Church Grants

Churches are often more than a place of worship. They are an integral part of local community services. Benefits of churches for community activities include neutral space, sufficient parking, and volunteers to help with programming. Additionally, the church is experienced in working with diverse populations and is familiar with the community’s needs. But religious groups often find it difficult to locate financial aid outside of the congregation. Fortunately, church grants are available through several sources including foundations and some governments.

Foundations are able to support churches if they have the appropriate tax designation from the IRS.  Small churches may not have an IRS designation of any type.  There are foundations that support churches regardless of designation.  However, the vast majority of foundations require the 501(c)(3) nonprofit designation from the IRS before an organization can be eligible for grants.

If a church does not have the necessary designation, support may be provided to a partner nonprofit who becomes the fiscal agent for the church grant.  This is a way for foundations to support projects while maintaining their legal obligations under their own IRS tax code.  Grant implementation remains the same under this process with the exception of the actual grant money being administered by a third party.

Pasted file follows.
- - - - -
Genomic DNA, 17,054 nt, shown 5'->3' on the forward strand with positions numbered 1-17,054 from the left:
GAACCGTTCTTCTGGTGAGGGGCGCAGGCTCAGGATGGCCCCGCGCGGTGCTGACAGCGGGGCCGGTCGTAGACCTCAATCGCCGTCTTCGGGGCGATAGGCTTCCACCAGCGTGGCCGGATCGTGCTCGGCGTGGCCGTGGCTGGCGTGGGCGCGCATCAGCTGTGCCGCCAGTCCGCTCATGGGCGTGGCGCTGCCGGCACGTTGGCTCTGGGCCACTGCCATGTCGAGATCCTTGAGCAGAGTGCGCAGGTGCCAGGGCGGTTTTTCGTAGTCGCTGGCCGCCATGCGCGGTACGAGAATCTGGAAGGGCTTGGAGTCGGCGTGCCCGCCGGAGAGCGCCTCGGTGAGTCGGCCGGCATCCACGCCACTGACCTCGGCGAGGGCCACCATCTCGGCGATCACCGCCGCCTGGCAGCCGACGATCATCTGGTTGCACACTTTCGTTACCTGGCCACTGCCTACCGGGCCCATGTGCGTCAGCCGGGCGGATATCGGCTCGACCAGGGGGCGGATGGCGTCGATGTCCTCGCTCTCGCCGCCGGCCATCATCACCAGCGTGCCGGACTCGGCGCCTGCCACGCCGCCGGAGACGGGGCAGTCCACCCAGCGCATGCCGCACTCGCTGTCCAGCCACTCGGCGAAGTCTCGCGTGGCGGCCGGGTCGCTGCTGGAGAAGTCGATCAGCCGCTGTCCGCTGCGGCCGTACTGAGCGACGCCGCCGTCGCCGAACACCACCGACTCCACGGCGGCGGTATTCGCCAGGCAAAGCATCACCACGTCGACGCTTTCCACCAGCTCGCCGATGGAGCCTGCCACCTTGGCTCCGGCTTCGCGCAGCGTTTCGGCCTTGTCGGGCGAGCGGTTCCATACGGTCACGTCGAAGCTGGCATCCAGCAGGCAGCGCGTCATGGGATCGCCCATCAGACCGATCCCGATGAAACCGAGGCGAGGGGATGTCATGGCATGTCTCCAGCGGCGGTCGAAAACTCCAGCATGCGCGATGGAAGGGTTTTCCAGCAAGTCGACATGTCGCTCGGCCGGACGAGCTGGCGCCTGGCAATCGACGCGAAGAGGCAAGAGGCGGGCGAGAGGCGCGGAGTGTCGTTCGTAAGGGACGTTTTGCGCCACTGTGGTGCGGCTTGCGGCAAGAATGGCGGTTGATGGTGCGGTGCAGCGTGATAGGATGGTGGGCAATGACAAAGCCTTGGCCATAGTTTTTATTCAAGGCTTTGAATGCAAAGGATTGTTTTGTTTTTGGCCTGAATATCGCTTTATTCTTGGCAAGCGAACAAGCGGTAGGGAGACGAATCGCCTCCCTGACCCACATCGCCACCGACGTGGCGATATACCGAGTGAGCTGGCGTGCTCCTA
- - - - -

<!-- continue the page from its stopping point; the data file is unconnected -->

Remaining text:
Church grants from supporting foundations can be used for a variety of religious activities including church planting.  Churches also have capital expenses. Like all buildings, they require ongoing maintenance.  Church grants are often requested for brick and mortar activities such as a new roof or to resurface the parking lot.  Funds raised by the congregation are frequently insufficient for these larger projects.

As long as the space benefits the wider community, funders are usually willing to support the church’s request for a grant.  The foundation may require proof that some funds have been raised internally to show community support for the project.  Program officers from the foundation may visit the space to determine suitability for the proposed project.

Grants for churches are also available from governments.  Local governments may be able to provide support to churches for non-religious activities such as after school programs or recovery support groups that are open to the public.  One source of funding is the Community Development Block Grant (CDBG) which can be used to help churches provide community-based services beyond their religious activities.

The federal government allows faith-based groups, including eligible churches, to participate in most federal grant programs.  There have been grant programs that specifically target this group of organizations.  These grants were intended for grass-roots activities conducted by churches and other faith-based activities.  Because churches are often the unifying location in communities, they are ideal for community-based projects and programs.

When reviewing grant guidelines, check eligibility requirements very carefully.  If you have questions, contact the grant administrator for clarification.  To receive a church grant, you need to write and submit a compelling request for funding.